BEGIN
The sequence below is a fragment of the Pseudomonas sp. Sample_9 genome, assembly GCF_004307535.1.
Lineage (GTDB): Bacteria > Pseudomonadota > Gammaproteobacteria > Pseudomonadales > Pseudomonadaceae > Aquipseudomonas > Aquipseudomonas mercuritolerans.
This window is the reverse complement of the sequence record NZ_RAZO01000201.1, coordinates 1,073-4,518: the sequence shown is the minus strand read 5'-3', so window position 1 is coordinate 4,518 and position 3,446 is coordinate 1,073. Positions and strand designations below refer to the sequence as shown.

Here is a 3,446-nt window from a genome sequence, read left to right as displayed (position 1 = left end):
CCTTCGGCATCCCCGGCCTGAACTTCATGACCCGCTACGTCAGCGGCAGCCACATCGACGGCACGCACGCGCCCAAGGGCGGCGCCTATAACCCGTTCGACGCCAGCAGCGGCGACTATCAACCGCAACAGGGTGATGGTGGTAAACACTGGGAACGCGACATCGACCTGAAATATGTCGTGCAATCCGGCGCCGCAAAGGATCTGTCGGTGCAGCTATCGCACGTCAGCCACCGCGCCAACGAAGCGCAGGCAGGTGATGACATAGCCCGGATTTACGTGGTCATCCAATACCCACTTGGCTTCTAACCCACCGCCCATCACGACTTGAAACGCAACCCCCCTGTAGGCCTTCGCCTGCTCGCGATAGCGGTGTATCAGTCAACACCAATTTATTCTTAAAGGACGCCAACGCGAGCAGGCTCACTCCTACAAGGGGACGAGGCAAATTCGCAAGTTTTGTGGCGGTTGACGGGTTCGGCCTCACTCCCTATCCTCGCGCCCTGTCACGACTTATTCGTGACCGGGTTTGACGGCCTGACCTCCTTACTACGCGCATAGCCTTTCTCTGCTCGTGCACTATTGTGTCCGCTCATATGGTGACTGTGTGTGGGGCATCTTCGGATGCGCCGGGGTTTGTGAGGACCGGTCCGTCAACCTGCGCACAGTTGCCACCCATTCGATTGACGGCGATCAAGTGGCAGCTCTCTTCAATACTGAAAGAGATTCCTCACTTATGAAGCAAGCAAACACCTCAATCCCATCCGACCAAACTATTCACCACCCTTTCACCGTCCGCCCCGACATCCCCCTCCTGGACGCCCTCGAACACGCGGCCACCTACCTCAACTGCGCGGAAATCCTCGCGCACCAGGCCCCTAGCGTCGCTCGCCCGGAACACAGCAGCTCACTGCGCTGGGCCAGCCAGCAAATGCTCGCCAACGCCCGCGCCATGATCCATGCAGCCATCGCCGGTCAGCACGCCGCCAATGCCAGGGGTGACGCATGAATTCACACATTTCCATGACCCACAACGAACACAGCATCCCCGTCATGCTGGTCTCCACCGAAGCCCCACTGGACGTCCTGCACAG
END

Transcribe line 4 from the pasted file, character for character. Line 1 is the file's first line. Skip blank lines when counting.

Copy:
Here is a 3,446-nt window from a genome sequence, read left to right as displayed (position 1 = left end):